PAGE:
Uber Could Lose Big if Forced to Treat Drivers as Employees

A recent California ruling reclassifying an Uber driver from contractor to employee could have ripple effects for the on-demand ride-sharing service.

Independent contractor or employee? That’s the million-dollar question for ride-sharing service Uber after a California labor commission recently ruled that Uber drivers should be reclassified as employees, not contractors.

Not surprisingly, Uber is fighting any lawsuits to reclassify its drivers. If Uber is forced to reclassify its 160,000 drivers across the U.S., the company will likely be responsible for paying payroll taxes, and offering health insurance and other benefits to its drivers. Those extra expenses add up quickly.

In fact, according to a recent estimate by Internet news site Re/code, Uber would need to pony up an additional $208.7 million per year if it reclassified its California drivers as employees. According to Re/code:

It breaks down to about $89.1 million for payroll taxes for 45,000 drivers working 20 hours a week in the state, and roughly $119.6 million per year in workers’ compensation insurance. Altogether, it’s $4,637 per employee in California.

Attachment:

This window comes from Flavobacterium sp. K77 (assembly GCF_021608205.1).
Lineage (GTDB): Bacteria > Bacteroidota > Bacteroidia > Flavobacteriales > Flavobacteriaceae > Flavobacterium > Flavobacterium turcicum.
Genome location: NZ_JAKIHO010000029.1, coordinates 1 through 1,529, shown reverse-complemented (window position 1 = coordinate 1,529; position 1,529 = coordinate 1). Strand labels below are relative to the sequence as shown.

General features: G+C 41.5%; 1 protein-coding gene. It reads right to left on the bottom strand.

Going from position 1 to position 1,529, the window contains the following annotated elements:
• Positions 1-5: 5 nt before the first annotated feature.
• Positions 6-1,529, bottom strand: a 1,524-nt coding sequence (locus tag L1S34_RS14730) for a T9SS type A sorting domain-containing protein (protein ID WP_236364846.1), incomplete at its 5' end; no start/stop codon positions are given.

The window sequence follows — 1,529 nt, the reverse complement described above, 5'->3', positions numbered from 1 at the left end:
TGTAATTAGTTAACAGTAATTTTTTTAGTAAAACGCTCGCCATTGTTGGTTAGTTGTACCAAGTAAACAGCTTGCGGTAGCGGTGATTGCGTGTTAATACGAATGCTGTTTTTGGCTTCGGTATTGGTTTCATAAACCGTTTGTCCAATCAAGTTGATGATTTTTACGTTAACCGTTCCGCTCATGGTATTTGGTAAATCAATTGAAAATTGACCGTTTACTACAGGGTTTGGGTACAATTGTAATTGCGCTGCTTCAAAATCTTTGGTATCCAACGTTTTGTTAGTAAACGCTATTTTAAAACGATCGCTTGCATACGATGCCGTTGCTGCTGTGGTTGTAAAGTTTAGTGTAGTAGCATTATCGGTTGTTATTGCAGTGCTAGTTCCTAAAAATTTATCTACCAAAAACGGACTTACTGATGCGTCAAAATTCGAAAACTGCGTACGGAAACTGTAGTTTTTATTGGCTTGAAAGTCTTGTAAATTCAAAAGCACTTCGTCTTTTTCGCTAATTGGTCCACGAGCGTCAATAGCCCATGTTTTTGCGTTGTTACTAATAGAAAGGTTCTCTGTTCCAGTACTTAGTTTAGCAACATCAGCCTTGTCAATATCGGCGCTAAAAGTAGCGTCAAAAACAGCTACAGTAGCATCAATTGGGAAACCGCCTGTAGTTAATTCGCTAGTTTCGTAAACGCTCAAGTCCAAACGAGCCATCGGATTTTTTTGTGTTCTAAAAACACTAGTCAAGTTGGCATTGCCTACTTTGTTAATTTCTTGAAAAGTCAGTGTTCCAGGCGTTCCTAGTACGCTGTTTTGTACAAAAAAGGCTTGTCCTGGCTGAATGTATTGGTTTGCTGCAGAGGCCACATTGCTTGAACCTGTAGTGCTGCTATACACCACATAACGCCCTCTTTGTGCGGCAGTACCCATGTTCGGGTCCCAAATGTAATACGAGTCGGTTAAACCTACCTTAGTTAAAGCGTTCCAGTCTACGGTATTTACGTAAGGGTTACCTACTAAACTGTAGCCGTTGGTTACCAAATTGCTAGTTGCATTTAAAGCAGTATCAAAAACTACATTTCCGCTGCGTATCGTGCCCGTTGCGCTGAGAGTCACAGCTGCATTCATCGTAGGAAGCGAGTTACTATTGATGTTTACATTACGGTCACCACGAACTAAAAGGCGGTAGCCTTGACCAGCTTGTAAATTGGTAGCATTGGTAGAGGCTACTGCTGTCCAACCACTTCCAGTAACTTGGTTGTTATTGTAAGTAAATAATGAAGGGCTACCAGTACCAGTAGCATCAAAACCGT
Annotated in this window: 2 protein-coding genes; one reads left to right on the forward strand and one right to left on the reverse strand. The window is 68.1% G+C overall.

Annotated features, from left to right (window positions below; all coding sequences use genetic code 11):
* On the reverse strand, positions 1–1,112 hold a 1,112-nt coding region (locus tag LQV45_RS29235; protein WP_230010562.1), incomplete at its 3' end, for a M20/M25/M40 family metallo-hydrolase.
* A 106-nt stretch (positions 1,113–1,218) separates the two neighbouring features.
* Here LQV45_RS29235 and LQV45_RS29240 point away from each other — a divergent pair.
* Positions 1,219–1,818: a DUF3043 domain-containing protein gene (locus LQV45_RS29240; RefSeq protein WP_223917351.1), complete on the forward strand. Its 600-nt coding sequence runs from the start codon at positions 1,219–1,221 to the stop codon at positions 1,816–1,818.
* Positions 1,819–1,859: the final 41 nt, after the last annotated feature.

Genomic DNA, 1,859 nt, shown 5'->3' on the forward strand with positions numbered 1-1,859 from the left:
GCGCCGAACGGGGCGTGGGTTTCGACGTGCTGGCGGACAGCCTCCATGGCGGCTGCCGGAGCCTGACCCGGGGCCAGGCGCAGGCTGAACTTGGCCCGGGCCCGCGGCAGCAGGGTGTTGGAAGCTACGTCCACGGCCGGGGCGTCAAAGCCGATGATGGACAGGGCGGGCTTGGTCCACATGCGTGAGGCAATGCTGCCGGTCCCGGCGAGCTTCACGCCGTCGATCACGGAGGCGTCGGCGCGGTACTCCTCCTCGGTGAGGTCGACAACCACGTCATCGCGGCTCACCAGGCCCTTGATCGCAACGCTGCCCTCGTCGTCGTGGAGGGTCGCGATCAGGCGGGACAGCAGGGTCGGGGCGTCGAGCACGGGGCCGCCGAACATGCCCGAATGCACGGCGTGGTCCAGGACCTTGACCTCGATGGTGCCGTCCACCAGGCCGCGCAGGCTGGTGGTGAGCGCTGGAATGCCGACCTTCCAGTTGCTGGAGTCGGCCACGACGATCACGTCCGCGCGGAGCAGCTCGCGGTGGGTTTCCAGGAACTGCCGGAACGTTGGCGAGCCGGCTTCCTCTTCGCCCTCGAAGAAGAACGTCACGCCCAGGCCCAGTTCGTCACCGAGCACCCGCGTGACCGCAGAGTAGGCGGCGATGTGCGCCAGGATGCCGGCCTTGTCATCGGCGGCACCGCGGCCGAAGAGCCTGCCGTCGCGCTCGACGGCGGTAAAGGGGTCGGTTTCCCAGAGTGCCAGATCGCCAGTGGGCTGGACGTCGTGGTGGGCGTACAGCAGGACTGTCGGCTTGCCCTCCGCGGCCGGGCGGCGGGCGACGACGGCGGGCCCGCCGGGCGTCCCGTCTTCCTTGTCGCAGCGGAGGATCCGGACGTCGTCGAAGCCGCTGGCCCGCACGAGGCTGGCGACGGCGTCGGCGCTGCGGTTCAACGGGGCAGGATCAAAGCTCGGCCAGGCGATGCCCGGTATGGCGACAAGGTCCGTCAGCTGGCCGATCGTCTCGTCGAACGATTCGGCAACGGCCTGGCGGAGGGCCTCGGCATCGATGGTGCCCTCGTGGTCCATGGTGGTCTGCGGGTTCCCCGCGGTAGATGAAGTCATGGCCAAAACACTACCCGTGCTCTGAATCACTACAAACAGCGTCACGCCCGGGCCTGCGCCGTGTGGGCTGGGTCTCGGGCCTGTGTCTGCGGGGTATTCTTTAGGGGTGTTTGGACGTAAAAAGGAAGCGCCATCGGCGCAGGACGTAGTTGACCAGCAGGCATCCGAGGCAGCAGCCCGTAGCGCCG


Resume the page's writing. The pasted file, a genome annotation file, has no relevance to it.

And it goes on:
That doesn’t include the cost of gas or vehicle repair, which Uber would be legally required to cover under California Labor Code Section 2802.

Re/code reports that California likely has the largest number of Uber drivers in the nation.

The Department of Labor provides guidance to help employers determine whether to classify workers as employees or independent contractors. The DOL said it’s common for employers to misclassify workers as contractors.

When employers improperly classify employees as independent contractors, the employees may not receive important workplace protections such as the minimum wage, overtime compensation, unemployment insurance, and workers’ compensation. Misclassification also results in lower tax revenues for government and an uneven playing field for employers who properly classify their workers.

Uber maintains that its drivers are contractors and that the majority of them want to stay that way. In a statement to Re/code, Uber said:

As employees, drivers would lose the flexibility and control they value most; instead they would drive set shifts, earn a fixed hourly wage, and lose the ability to drive with other ride-sharing platforms.

Uber says 73 percent of its drivers say they would rather work independently as their own boss than to have a job that provides a salary and benefits.

San Francisco-based Uber was recently valued at $40 billion. The on-demand ride-sharing service has experienced explosive growth in recent years.

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Stacy Johnson

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